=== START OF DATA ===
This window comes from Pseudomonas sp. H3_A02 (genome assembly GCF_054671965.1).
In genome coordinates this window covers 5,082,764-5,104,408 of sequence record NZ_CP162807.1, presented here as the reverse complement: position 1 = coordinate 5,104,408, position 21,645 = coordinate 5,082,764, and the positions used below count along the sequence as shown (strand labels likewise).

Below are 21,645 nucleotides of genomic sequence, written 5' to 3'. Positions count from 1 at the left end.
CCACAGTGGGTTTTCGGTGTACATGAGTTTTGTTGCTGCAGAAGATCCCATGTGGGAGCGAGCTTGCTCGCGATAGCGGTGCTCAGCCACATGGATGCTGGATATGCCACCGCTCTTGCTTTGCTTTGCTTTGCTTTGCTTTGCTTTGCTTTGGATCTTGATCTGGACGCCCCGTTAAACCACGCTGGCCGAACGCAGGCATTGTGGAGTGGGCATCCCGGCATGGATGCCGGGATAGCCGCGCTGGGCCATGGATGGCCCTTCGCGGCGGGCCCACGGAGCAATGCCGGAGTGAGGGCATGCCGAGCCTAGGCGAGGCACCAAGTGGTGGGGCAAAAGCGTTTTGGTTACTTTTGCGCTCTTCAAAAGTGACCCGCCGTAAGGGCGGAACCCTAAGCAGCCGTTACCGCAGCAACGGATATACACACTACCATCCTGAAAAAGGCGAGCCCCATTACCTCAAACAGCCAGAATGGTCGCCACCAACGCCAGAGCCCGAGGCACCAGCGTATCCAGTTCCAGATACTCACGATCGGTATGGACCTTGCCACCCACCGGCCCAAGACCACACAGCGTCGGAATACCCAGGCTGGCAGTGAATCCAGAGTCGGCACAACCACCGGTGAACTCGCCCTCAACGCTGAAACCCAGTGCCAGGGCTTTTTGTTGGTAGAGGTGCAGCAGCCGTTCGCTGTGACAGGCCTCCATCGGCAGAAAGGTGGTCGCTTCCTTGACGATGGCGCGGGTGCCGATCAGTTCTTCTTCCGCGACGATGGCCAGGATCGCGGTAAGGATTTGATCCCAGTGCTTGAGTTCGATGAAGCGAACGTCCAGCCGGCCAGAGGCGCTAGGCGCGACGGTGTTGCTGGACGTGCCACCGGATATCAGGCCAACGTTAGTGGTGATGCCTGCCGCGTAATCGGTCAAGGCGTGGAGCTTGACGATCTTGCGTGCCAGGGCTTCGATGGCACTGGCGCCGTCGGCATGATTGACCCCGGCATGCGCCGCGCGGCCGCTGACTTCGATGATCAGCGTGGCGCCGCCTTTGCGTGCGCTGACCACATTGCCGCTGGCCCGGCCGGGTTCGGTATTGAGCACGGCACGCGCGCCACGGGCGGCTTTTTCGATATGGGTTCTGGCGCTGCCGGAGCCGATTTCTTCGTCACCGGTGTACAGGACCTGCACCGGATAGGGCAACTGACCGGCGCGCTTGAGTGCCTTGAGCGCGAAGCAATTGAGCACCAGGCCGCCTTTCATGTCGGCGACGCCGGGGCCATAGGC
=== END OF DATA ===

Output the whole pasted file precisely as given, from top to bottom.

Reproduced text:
This window comes from Pseudomonas sp. H3_A02 (genome assembly GCF_054671965.1).
In genome coordinates this window covers 5,082,764-5,104,408 of sequence record NZ_CP162807.1, presented here as the reverse complement: position 1 = coordinate 5,104,408, position 21,645 = coordinate 5,082,764, and the positions used below count along the sequence as shown (strand labels likewise).

Below are 21,645 nucleotides of genomic sequence, written 5' to 3'. Positions count from 1 at the left end.
CCACAGTGGGTTTTCGGTGTACATGAGTTTTGTTGCTGCAGAAGATCCCATGTGGGAGCGAGCTTGCTCGCGATAGCGGTGCTCAGCCACATGGATGCTGGATATGCCACCGCTCTTGCTTTGCTTTGCTTTGCTTTGCTTTGCTTTGCTTTGGATCTTGATCTGGACGCCCCGTTAAACCACGCTGGCCGAACGCAGGCATTGTGGAGTGGGCATCCCGGCATGGATGCCGGGATAGCCGCGCTGGGCCATGGATGGCCCTTCGCGGCGGGCCCACGGAGCAATGCCGGAGTGAGGGCATGCCGAGCCTAGGCGAGGCACCAAGTGGTGGGGCAAAAGCGTTTTGGTTACTTTTGCGCTCTTCAAAAGTGACCCGCCGTAAGGGCGGAACCCTAAGCAGCCGTTACCGCAGCAACGGATATACACACTACCATCCTGAAAAAGGCGAGCCCCATTACCTCAAACAGCCAGAATGGTCGCCACCAACGCCAGAGCCCGAGGCACCAGCGTATCCAGTTCCAGATACTCACGATCGGTATGGACCTTGCCACCCACCGGCCCAAGACCACACAGCGTCGGAATACCCAGGCTGGCAGTGAATCCAGAGTCGGCACAACCACCGGTGAACTCGCCCTCAACGCTGAAACCCAGTGCCAGGGCTTTTTGTTGGTAGAGGTGCAGCAGCCGTTCGCTGTGACAGGCCTCCATCGGCAGAAAGGTGGTCGCTTCCTTGACGATGGCGCGGGTGCCGATCAGTTCTTCTTCCGCGACGATGGCCAGGATCGCGGTAAGGATTTGATCCCAGTGCTTGAGTTCGATGAAGCGAACGTCCAGCCGGCCAGAGGCGCTAGGCGCGACGGTGTTGCTGGACGTGCCACCGGATATCAGGCCAACGTTAGTGGTGATGCCTGCCGCGTAATCGGTCAAGGCGTGGAGCTTGACGATCTTGCGTGCCAGGGCTTCGATGGCACTGGCGCCGTCGGCATGATTGACCCCGGCATGCGCCGCGCGGCCGCTGACTTCGATGATCAGCGTGGCGCCGCCTTTGCGTGCGCTGACCACATTGCCGCTGGCCCGGCCGGGTTCGGTATTGAGCACGGCACGCGCGCCACGGGCGGCTTTTTCGATATGGGTTCTGGCGCTGCCGGAGCCGATTTCTTCGTCACCGGTGTACAGGACCTGCACCGGATAGGGCAACTGACCGGCGCGCTTGAGTGCCTTGAGCGCGAAGCAATTGAGCACCAGGCCGCCTTTCATGTCGGCGACGCCGGGGCCATAGGC